Reflecting on the Mysteries While Praying
There is a lot going on while praying the Rosary. Knowing the prayers, keeping track of the order to pray each prayer, praying the prayers wholeheartedly, and meditating on the Mysteries of the Rosary can be quite a task. Bringing all of these moving parts together into a prayer of quiet and contemplation simply takes time and practice.
One way to increase the meditative atmosphere of the Rosary is to pray a scriptural Rosary. This involves reading a relevant verse from scripture relating to the current Mystery before each Hail Mary in the decade. This makes the praying of the Rosary more time-consuming, but you will find the true meaning of each Mystery and you will achieve a much deeper appreciation for each Mystery through this method of praying, which will help you ability to contemplate the Mysteries while praying the Rosary regularly.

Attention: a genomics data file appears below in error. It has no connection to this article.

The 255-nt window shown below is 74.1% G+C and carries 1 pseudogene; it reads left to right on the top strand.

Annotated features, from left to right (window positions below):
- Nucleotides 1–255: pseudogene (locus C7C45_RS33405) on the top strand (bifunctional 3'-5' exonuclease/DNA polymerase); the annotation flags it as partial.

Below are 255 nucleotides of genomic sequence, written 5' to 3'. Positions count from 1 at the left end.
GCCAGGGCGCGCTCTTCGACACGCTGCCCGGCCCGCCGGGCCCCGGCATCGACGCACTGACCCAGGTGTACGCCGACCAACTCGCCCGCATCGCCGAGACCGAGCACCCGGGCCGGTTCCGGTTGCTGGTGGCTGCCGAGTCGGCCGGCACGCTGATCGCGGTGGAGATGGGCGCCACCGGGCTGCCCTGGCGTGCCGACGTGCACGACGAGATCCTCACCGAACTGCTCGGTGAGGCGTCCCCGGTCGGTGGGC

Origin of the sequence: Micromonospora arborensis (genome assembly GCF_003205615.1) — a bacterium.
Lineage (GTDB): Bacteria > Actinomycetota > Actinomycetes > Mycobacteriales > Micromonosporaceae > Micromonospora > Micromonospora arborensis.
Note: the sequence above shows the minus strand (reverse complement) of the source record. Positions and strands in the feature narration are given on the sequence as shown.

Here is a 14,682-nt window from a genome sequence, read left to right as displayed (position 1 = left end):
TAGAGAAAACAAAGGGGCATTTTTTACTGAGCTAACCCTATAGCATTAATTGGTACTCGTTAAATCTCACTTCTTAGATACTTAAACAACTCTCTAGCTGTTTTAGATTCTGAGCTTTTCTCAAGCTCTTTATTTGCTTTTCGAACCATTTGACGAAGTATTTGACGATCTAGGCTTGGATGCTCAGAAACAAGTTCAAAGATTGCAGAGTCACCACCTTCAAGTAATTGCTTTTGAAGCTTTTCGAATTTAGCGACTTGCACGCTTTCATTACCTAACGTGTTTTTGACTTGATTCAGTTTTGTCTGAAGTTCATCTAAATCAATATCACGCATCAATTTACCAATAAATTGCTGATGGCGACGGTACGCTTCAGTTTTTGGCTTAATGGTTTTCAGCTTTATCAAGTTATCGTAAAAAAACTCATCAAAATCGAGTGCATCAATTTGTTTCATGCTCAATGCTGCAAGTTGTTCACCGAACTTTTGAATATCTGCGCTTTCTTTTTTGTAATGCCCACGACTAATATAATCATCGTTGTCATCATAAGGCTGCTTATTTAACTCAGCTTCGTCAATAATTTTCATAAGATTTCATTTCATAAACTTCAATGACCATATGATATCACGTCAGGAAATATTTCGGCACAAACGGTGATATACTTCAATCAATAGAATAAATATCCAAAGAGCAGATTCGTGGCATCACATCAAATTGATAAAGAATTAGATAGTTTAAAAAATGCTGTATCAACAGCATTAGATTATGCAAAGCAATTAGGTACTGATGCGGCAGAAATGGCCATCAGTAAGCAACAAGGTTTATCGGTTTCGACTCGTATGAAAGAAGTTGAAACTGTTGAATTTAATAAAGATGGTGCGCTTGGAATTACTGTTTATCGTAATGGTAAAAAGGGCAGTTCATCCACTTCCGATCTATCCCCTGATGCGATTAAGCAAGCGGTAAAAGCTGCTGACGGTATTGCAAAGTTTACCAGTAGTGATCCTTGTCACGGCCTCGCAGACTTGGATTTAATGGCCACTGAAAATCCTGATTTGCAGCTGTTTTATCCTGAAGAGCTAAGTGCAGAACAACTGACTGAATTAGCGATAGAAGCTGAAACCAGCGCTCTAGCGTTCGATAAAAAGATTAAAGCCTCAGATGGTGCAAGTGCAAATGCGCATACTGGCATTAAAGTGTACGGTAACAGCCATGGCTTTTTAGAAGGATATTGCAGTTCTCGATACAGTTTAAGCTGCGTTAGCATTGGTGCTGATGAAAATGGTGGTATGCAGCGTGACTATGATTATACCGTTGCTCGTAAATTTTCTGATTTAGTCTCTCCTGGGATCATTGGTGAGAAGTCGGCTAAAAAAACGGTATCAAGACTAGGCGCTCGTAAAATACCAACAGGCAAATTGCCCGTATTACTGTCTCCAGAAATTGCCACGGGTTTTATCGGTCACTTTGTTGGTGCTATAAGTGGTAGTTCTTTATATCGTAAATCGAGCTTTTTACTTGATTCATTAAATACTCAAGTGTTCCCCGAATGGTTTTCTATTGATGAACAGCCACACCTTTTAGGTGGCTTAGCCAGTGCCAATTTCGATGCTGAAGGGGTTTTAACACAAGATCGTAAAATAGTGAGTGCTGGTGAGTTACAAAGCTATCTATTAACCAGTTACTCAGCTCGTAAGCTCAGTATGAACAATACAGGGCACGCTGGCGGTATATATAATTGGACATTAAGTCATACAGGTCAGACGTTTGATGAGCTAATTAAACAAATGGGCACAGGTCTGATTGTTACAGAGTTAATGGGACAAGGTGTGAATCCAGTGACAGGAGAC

You can find an audio recording of a Scriptural Rosary for each set of Mysteries at Rosary Army, and you can find it in print form at the Catholic Company.
Click Here for Audio Recordings of the Rosary and the Scriptural Rosary.
Click Here for a Print Version of the Scriptural Rosary.
I believe in God, the Father almighty, Creator of Heaven and earth. And in Jesus Christ, His only Son, our Lord, Who was conceived by the Holy Spirit, born of the Virgin Mary, suffered under Pontius Pilate; was crucified, died, and was buried. He descended into Hell. The third day He rose again from the dead . He ascended into Heaven, and sits at the right hand of God, the Father almighty. He shall come again to judge the living and the dead. I believe in the Holy Spirit, the holy Catholic Church, the communion of saints, the forgiveness of sins, the resurrection of the body, and life everlasting. Amen